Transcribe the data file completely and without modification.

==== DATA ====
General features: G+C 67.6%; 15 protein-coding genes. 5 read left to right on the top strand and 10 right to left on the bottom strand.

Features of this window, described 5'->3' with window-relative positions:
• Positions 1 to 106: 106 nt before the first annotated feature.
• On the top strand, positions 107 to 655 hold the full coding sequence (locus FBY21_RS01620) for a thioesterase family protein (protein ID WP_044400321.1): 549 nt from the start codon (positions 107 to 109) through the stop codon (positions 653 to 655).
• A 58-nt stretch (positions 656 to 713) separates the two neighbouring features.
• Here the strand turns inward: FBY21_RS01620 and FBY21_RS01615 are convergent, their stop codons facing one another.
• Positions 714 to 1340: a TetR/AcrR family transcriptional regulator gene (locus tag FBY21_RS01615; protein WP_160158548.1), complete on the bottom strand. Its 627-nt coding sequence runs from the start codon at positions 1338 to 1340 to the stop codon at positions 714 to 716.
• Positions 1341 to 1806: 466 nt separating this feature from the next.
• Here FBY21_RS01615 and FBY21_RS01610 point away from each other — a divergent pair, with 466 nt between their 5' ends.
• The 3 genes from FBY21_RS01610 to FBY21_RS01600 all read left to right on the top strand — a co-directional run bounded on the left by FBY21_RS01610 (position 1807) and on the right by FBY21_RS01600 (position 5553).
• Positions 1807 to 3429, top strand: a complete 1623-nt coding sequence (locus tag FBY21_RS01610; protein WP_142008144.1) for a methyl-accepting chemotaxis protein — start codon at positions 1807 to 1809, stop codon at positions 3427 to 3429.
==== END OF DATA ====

General features: G+C 67.6%; 15 protein-coding genes. 5 read left to right on the top strand and 10 right to left on the bottom strand.

Features of this window, described 5'->3' with window-relative positions:
• Positions 1 to 106: 106 nt before the first annotated feature.
• On the top strand, positions 107 to 655 hold the full coding sequence (locus FBY21_RS01620) for a thioesterase family protein (protein ID WP_044400321.1): 549 nt from the start codon (positions 107 to 109) through the stop codon (positions 653 to 655).
• A 58-nt stretch (positions 656 to 713) separates the two neighbouring features.
• Here the strand turns inward: FBY21_RS01620 and FBY21_RS01615 are convergent, their stop codons facing one another.
• Positions 714 to 1340: a TetR/AcrR family transcriptional regulator gene (locus tag FBY21_RS01615; protein WP_160158548.1), complete on the bottom strand. Its 627-nt coding sequence runs from the start codon at positions 1338 to 1340 to the stop codon at positions 714 to 716.
• Positions 1341 to 1806: 466 nt separating this feature from the next.
• Here FBY21_RS01615 and FBY21_RS01610 point away from each other — a divergent pair, with 466 nt between their 5' ends.
• The 3 genes from FBY21_RS01610 to FBY21_RS01600 all read left to right on the top strand — a co-directional run bounded on the left by FBY21_RS01610 (position 1807) and on the right by FBY21_RS01600 (position 5553).
• Positions 1807 to 3429, top strand: a complete 1623-nt coding sequence (locus tag FBY21_RS01610; protein WP_142008144.1) for a methyl-accepting chemotaxis protein — start codon at positions 1807 to 1809, stop codon at positions 3427 to 3429.